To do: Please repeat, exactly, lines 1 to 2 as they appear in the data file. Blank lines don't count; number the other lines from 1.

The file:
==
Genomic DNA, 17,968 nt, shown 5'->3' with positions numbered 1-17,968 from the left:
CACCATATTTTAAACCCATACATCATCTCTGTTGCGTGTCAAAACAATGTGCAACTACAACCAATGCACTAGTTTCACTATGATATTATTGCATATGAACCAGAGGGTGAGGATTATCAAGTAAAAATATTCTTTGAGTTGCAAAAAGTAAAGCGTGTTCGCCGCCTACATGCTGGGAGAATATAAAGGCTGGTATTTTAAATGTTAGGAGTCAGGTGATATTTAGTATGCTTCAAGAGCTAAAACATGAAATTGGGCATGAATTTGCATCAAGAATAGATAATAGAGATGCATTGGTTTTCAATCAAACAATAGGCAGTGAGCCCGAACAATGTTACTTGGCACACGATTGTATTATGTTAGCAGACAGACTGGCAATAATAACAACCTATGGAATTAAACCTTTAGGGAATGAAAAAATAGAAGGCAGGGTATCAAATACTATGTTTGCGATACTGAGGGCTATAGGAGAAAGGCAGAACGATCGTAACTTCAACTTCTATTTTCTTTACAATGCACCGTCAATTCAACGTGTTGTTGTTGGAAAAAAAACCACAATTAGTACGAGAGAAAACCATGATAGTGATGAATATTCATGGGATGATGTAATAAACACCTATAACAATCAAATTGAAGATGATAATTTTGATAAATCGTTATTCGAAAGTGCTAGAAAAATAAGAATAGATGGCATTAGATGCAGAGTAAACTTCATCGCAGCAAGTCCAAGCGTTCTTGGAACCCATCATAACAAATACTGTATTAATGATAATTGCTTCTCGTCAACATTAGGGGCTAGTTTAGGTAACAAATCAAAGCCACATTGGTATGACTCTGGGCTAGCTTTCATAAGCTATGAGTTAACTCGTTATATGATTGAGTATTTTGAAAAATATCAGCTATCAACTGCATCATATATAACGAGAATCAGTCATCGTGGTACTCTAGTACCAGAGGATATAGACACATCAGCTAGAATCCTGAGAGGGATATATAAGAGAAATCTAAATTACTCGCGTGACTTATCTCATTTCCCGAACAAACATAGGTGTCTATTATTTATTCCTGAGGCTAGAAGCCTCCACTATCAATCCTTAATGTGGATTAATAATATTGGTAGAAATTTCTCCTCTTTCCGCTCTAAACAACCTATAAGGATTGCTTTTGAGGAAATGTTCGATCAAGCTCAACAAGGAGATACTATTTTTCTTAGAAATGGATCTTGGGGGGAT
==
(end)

Genomic DNA, 17,968 nt, shown 5'->3' with positions numbered 1-17,968 from the left:
CACCATATTTTAAACCCATACATCATCTCTGTTGCGTGTCAAAACAATGTGCAACTACAACCAATGCACTAGTTTCACTATGATATTATTGCATATGAACCAGAGGGTGAGGATTATCAAGTAAAAATATTCTTTGAGTTGCAAAAAGTAAAGCGTGTTCGCCGCCTACATGCTGGGAGAATATAAAGGCTGGTATTTTAAATGTTAGGAGTCAGGTGATATTTAGTATGCTTCAAGAGCTAAAACATGAAATTGGGCATGAATTTGCATCAAGAATAGATAATAGAGATGCATTGGTTTTCAATCAAACAATAGGCAGTGAGCCCGAACAATGTTACTTGGCACACGATTGTATTATGTTAGCAGACAGACTGGCAATAATAACAACCTATGGAATTAAACCTTTAGGGAATGAAAAAATAGAAGGCAGGGTATCAAATACTATGTTTGCGATACTGAGGGCTATAGGAGAAAGGCAGAACGATCGTAACTTCAACTTCTATTTTCTTTACAATGCACCGTCAATTCAACGTGTTGTTGTTGGAAAAAAAACCACAATTAGTACGAGAGAAAACCATGATAGTGATGAATATTCATGGGATGATGTAATAAACACCTATAACAATCAAATTGAAGATGATAATTTTGATAAATCGTTATTCGAAAGTGCTAGAAAAATAAGAATAGATGGCATTAGATGCAGAGTAAACTTCATCGCAGCAAGTCCAAGCGTTCTTGGAACCCATCATAACAAATACTGTATTAATGATAATTGCTTCTCGTCAACATTAGGGGCTAGTTTAGGTAACAAATCAAAGCCACATTGGTATGACTCTGGGCTAGCTTTCATAAGCTATGAGTTAACTCGTTATATGATTGAGTATTTTGAAAAATATCAGCTATCAACTGCATCATATATAACGAGAATCAGTCATCGTGGTACTCTAGTACCAGAGGATATAGACACATCAGCTAGAATCCTGAGAGGGATATATAAGAGAAATCTAAATTACTCGCGTGACTTATCTCATTTCCCGAACAAACATAGGTGTCTATTATTTATTCCTGAGGCTAGAAGCCTCCACTATCAATCCTTAATGTGGATTAATAATATTGGTAGAAATTTCTCCTCTTTCCGCTCTAAACAACCTATAAGGATTGCTTTTGAGGAAATGTTCGATCAAGCTCAACAAGGAGATACTATTTTTCTTAGAAATGGATCTTGGGGGGAT